- Twin Peaks Financial Sector Regulation Bill, once promulgated would regulate all financial service businesses that provide the financial service and financial intermediary services. This opens a veritable quagmire of potential legislative and regulatory impact on the ICO sector.
- Here’s the big one — if it walks, talks and smells like equity, then the Companies Act and our courts in enforcing the Companies Act, are going to treat it like equity, meaning that some coins, which often carry rights and duties similar to conventional equity, may fall within the ambit of the highly regulated arena of public offerings of security. This is particularly the case in the light of our legal system’s view of the ‘substance over form’ doctrine.
- There may well be interplay between the Companies Act and the Consumer Protection legislation, which may be triggered in transactions that have no underlying value, operate in a manner consistent with a Ponzi scheme or are not adequately insured against data losses etc.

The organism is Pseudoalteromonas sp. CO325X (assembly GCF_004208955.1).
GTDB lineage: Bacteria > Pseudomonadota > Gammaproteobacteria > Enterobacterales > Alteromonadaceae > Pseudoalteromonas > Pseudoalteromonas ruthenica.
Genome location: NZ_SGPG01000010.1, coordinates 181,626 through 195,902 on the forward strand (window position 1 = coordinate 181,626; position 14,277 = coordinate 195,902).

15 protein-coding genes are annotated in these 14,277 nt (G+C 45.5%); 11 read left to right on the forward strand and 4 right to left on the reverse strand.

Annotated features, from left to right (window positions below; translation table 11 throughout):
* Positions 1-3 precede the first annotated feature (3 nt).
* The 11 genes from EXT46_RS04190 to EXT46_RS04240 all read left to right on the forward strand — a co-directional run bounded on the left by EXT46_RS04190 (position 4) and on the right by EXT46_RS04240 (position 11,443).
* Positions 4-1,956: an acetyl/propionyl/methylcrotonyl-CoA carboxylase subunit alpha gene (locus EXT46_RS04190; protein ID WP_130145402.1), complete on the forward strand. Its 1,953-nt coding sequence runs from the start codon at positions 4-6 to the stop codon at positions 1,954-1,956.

While it pains me to be the one pointing these risks out, when all and sundry seem to be turning pittances into fortunes, your grandma would be quick to point out that if it sounds too good to be true, it probably is.
At the end of the day, there are profound opportunities for both investors and businesses to be had, but you would be well counselled to carefully consider the full legislative and regulatory consequences of any purchase of offer of any ICO coin. This is unfortunately a classic case of the innovators innovating while the legislators scramble to play catch up in a world that is changing faster than their arcane promulgations can seek to regulate it.
- Growing A Successful Trappers Franchise Into A R300 Million Business
- New Fund For Small Businesses To Be Developed
- How To Think Like A Billionaire
- Relax Spas Founder Noli Mini Shares Her Insights On Building A Business Of Value
- What It Will Really Take For South Africa’s Businesses To Scale And Create Jobs
- Silver Linings For Smaller Businesses In Budget 2018
- Leadership: What Is Your Why? (Read Purpose)